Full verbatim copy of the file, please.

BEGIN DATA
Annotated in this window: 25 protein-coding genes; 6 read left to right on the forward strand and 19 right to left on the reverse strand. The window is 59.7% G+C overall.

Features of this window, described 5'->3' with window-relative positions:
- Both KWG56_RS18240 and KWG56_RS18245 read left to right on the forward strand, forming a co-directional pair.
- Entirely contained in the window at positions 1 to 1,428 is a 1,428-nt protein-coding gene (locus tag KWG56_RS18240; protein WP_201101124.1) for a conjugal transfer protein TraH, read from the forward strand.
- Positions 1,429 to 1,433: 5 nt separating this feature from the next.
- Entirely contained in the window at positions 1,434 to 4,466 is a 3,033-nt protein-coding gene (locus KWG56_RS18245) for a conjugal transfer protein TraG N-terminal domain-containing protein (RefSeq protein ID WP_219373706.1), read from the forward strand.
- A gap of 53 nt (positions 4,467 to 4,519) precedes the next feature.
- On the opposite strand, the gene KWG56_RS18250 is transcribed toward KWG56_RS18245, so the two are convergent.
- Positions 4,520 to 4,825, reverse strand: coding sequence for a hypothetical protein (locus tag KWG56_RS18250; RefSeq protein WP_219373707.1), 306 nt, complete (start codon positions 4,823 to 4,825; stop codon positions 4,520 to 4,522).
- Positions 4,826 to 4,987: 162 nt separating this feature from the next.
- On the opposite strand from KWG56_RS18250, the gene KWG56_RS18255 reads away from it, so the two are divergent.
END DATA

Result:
Annotated in this window: 25 protein-coding genes; 6 read left to right on the forward strand and 19 right to left on the reverse strand. The window is 59.7% G+C overall.

Features of this window, described 5'->3' with window-relative positions:
- Both KWG56_RS18240 and KWG56_RS18245 read left to right on the forward strand, forming a co-directional pair.
- Entirely contained in the window at positions 1 to 1,428 is a 1,428-nt protein-coding gene (locus tag KWG56_RS18240; protein WP_201101124.1) for a conjugal transfer protein TraH, read from the forward strand.
- Positions 1,429 to 1,433: 5 nt separating this feature from the next.
- Entirely contained in the window at positions 1,434 to 4,466 is a 3,033-nt protein-coding gene (locus KWG56_RS18245) for a conjugal transfer protein TraG N-terminal domain-containing protein (RefSeq protein ID WP_219373706.1), read from the forward strand.
- A gap of 53 nt (positions 4,467 to 4,519) precedes the next feature.
- On the opposite strand, the gene KWG56_RS18250 is transcribed toward KWG56_RS18245, so the two are convergent.
- Positions 4,520 to 4,825, reverse strand: coding sequence for a hypothetical protein (locus tag KWG56_RS18250; RefSeq protein WP_219373707.1), 306 nt, complete (start codon positions 4,823 to 4,825; stop codon positions 4,520 to 4,522).
- Positions 4,826 to 4,987: 162 nt separating this feature from the next.
- On the opposite strand from KWG56_RS18250, the gene KWG56_RS18255 reads away from it, so the two are divergent.